Origin of volatile
Examples from the Web for volatile
Visibly affected the by military atmosphere the young man admitted his emotions were volatile.
But politics are volatile in Ukraine and Opposition Bloc is pushing hard.Ukraine’s Elections: The Battle of the Billionaires|Anna Nemtsova|October 26, 2014|DAILY BEAST
In the volatile southern province of Kandahar, for instance, an innovative school for teenage girls will soon close its doors.The West Made Lots of Promises to Afghan Girls, Now It’s Breaking Them|Heather Barr|October 20, 2014|DAILY BEAST
Living as they do in the heart of the volatile Caucasus, Georgians are only too aware of the fires that surround them.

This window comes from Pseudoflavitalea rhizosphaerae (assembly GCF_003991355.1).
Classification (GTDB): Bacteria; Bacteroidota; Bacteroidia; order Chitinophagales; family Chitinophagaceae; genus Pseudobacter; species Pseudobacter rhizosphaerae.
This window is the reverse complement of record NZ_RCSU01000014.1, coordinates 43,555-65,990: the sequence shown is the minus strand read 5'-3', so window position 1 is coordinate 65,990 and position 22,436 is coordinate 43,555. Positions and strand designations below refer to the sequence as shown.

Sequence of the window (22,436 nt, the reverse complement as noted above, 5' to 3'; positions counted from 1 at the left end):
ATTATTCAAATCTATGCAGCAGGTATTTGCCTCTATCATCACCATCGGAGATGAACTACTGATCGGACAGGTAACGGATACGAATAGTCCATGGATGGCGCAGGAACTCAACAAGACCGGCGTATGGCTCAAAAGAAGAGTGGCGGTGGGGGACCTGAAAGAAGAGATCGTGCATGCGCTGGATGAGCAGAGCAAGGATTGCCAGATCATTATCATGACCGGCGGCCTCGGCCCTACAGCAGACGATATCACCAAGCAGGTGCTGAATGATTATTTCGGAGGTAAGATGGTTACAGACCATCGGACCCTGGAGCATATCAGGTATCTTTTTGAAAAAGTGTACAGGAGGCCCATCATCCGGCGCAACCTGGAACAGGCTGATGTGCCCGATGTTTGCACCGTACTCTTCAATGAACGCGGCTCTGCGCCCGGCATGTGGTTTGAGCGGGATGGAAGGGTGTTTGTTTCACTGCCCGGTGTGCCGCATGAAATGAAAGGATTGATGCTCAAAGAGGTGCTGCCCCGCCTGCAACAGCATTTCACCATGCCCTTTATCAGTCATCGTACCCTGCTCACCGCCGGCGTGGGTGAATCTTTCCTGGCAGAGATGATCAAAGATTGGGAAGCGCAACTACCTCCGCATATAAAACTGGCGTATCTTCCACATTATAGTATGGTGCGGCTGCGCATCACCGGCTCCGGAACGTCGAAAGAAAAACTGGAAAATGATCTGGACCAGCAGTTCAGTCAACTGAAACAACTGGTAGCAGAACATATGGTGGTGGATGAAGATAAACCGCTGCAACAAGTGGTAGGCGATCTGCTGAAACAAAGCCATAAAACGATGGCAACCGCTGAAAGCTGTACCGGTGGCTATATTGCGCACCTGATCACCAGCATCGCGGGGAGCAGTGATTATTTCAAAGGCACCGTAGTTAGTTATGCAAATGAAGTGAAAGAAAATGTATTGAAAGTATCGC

How about: “one of the most volatile periods since the Cold War.”
It appears to contain at least two alkaloids—cannabinine and tetano-cannabine—of which the former is volatile.
At that moment his volatile companion gave his arm a clutch and stopped their walk as if a sudden thought had seized him.His Grace of Osmonde|Frances Hodgson Burnett
Here were vats of liquid helium, used in Collins engines to refrigerate the volatile rocket fuel.Deepfreeze|Robert Donald Locke
Resinous matter mixed with volatile oil is easily detected, being left in the alembic after distillation.A Dictionary of Arts, Manufactures and Mines|Andrew Ure
The volatile oil of the century plant is said to evaporate so rapidly as to freeze the water deposited in it.Aztec Land|Maturin M. Ballou
British Dictionary definitions for volatile
Word Origin for volatile
Word Origin and History for volatile
1590s "fine or light," also "evaporating rapidly" (c.1600), from Middle French volatile, from Latin volatilis "fleeting, transitory, flying," from past participle stem of volare "to fly" (see volant). Sense of "readily changing, fickle" is first recorded 1640s. Volatiles in Middle English meant "birds, butterflies, and other winged creatures" (c.1300).